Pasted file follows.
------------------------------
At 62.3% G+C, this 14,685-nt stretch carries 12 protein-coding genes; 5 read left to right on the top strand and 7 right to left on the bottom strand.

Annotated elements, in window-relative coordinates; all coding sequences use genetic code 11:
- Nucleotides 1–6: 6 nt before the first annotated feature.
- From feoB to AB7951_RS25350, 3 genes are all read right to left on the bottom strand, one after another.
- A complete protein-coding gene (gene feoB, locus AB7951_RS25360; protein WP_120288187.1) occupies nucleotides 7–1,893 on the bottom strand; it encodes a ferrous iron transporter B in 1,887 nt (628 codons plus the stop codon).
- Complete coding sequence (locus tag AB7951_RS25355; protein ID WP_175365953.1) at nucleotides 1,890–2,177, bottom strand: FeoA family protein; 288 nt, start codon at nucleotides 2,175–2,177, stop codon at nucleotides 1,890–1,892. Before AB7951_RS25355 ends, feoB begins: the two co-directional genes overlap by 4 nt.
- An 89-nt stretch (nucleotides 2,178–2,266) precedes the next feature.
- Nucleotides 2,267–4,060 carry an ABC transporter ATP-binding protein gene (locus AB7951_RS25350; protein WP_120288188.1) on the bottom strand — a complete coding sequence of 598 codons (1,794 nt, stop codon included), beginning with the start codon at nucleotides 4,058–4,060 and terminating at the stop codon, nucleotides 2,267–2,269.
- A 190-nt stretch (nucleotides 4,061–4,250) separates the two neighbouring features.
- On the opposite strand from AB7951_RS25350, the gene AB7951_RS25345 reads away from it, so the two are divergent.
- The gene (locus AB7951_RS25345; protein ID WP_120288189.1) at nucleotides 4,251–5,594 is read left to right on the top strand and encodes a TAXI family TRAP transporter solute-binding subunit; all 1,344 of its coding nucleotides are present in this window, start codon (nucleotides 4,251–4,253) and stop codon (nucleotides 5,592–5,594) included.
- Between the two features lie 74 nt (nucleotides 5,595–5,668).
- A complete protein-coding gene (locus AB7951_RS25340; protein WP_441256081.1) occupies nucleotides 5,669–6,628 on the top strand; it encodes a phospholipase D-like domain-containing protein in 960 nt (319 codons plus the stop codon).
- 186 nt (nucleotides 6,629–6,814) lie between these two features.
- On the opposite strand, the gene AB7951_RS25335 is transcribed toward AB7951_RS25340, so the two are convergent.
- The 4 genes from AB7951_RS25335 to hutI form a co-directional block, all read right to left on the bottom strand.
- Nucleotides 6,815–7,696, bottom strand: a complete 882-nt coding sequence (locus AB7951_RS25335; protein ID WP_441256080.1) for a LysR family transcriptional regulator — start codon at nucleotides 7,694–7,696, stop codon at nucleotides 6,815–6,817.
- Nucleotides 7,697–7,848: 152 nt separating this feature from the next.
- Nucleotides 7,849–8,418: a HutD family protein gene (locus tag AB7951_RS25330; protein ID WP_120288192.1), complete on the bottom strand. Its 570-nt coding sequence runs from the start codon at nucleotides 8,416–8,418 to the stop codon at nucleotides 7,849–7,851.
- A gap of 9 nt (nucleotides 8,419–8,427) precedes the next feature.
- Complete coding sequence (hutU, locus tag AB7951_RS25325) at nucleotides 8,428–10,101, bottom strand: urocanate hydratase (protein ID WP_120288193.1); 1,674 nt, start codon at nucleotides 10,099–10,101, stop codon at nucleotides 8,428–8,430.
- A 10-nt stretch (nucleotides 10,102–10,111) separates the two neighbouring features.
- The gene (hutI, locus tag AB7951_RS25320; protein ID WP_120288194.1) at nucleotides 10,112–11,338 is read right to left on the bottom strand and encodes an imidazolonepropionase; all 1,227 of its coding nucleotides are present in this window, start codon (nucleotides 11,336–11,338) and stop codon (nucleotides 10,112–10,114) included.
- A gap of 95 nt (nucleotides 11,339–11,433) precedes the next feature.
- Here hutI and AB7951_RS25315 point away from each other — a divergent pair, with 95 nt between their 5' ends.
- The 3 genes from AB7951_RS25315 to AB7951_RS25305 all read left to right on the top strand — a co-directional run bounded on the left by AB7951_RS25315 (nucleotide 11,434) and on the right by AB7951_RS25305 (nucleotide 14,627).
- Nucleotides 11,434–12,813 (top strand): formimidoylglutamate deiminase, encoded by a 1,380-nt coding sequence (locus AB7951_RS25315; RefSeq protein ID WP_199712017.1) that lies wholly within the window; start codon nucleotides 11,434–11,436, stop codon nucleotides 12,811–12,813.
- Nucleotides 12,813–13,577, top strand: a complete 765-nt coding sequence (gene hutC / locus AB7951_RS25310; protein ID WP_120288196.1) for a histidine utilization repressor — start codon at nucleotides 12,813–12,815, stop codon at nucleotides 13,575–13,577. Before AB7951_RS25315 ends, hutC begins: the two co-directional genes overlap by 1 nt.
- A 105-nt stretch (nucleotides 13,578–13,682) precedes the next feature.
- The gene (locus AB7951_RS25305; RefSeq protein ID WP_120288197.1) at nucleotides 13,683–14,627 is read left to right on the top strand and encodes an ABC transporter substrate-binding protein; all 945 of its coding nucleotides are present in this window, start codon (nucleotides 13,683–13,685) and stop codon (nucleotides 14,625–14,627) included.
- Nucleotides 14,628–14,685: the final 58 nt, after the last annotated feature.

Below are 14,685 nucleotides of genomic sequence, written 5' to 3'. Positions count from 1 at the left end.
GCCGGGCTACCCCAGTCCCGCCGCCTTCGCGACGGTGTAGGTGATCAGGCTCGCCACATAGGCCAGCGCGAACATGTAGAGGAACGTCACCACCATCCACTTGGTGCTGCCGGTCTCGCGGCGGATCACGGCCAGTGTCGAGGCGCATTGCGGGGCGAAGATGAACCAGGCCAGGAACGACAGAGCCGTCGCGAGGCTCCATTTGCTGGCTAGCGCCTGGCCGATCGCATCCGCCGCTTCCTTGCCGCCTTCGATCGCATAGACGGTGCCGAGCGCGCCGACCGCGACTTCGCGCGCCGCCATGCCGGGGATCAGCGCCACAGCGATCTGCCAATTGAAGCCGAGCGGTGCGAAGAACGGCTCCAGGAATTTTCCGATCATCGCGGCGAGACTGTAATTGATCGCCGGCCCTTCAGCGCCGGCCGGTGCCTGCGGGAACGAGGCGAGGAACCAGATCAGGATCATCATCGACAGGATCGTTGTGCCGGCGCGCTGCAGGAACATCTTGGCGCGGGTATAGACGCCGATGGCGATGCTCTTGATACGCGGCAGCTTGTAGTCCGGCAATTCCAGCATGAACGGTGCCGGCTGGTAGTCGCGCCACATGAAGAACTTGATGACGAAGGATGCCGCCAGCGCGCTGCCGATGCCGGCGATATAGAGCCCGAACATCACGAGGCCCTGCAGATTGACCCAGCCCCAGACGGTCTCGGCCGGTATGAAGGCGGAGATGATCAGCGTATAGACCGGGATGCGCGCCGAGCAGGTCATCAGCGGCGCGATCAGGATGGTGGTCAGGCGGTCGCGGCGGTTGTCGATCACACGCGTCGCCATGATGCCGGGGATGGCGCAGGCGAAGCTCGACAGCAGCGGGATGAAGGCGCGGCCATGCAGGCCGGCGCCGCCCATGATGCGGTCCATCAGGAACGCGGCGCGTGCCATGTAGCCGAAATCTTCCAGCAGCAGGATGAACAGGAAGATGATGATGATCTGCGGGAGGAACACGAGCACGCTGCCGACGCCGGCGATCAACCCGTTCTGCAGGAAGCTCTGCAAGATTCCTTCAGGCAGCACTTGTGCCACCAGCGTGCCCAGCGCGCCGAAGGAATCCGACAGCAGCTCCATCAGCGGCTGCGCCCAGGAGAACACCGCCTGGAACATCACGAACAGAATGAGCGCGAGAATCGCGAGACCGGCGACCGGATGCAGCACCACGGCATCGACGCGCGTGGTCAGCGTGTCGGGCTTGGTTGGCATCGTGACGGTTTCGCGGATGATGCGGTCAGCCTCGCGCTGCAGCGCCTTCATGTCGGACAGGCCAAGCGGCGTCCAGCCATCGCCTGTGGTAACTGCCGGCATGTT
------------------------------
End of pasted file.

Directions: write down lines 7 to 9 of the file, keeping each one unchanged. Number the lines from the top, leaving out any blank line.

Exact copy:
- An 89-nt stretch (nucleotides 2,178–2,266) precedes the next feature.
- Nucleotides 2,267–4,060 carry an ABC transporter ATP-binding protein gene (locus AB7951_RS25350; protein WP_120288188.1) on the bottom strand — a complete coding sequence of 598 codons (1,794 nt, stop codon included), beginning with the start codon at nucleotides 4,058–4,060 and terminating at the stop codon, nucleotides 2,267–2,269.
- A 190-nt stretch (nucleotides 4,061–4,250) separates the two neighbouring features.